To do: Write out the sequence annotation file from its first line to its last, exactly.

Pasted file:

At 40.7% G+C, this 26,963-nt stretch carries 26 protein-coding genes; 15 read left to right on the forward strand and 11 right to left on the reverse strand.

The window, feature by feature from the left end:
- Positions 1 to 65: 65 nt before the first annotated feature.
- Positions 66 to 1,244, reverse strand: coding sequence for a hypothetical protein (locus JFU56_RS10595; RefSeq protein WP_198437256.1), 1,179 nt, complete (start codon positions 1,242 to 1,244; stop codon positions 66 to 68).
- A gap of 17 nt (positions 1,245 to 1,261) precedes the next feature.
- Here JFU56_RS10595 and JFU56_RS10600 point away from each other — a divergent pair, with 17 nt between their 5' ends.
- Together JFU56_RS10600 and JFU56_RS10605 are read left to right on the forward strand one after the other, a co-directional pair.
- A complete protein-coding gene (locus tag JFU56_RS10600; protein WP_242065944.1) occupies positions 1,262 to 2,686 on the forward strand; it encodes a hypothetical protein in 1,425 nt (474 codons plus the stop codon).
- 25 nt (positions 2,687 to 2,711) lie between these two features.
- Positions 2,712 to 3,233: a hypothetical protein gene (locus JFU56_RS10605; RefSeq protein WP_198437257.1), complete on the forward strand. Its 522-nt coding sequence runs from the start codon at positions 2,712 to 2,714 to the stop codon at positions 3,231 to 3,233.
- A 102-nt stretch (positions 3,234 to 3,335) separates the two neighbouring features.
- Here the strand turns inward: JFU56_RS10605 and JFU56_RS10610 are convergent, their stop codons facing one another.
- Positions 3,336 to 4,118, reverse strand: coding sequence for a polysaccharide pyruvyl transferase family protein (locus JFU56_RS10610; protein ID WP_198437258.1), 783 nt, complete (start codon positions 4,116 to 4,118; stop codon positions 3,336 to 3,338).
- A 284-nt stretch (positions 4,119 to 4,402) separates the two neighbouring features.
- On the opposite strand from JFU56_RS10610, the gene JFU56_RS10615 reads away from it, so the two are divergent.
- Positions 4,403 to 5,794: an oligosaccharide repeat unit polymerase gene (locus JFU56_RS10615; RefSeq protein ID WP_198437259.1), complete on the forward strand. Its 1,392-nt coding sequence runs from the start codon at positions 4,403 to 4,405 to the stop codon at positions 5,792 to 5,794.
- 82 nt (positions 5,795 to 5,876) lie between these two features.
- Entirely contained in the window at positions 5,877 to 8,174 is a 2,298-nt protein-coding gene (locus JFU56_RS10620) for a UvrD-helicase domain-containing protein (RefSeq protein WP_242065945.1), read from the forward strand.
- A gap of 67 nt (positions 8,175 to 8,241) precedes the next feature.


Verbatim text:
At 40.7% G+C, this 26,963-nt stretch carries 26 protein-coding genes; 15 read left to right on the forward strand and 11 right to left on the reverse strand.

The window, feature by feature from the left end:
- Positions 1 to 65: 65 nt before the first annotated feature.
- Positions 66 to 1,244, reverse strand: coding sequence for a hypothetical protein (locus JFU56_RS10595; RefSeq protein WP_198437256.1), 1,179 nt, complete (start codon positions 1,242 to 1,244; stop codon positions 66 to 68).
- A gap of 17 nt (positions 1,245 to 1,261) precedes the next feature.
- Here JFU56_RS10595 and JFU56_RS10600 point away from each other — a divergent pair, with 17 nt between their 5' ends.
- Together JFU56_RS10600 and JFU56_RS10605 are read left to right on the forward strand one after the other, a co-directional pair.
- A complete protein-coding gene (locus tag JFU56_RS10600; protein WP_242065944.1) occupies positions 1,262 to 2,686 on the forward strand; it encodes a hypothetical protein in 1,425 nt (474 codons plus the stop codon).
- 25 nt (positions 2,687 to 2,711) lie between these two features.
- Positions 2,712 to 3,233: a hypothetical protein gene (locus JFU56_RS10605; RefSeq protein WP_198437257.1), complete on the forward strand. Its 522-nt coding sequence runs from the start codon at positions 2,712 to 2,714 to the stop codon at positions 3,231 to 3,233.
- A 102-nt stretch (positions 3,234 to 3,335) separates the two neighbouring features.
- Here the strand turns inward: JFU56_RS10605 and JFU56_RS10610 are convergent, their stop codons facing one another.
- Positions 3,336 to 4,118, reverse strand: coding sequence for a polysaccharide pyruvyl transferase family protein (locus JFU56_RS10610; protein ID WP_198437258.1), 783 nt, complete (start codon positions 4,116 to 4,118; stop codon positions 3,336 to 3,338).
- A 284-nt stretch (positions 4,119 to 4,402) separates the two neighbouring features.
- On the opposite strand from JFU56_RS10610, the gene JFU56_RS10615 reads away from it, so the two are divergent.
- Positions 4,403 to 5,794: an oligosaccharide repeat unit polymerase gene (locus JFU56_RS10615; RefSeq protein ID WP_198437259.1), complete on the forward strand. Its 1,392-nt coding sequence runs from the start codon at positions 4,403 to 4,405 to the stop codon at positions 5,792 to 5,794.
- 82 nt (positions 5,795 to 5,876) lie between these two features.
- Entirely contained in the window at positions 5,877 to 8,174 is a 2,298-nt protein-coding gene (locus JFU56_RS10620) for a UvrD-helicase domain-containing protein (RefSeq protein WP_242065945.1), read from the forward strand.
- A gap of 67 nt (positions 8,175 to 8,241) precedes the next feature.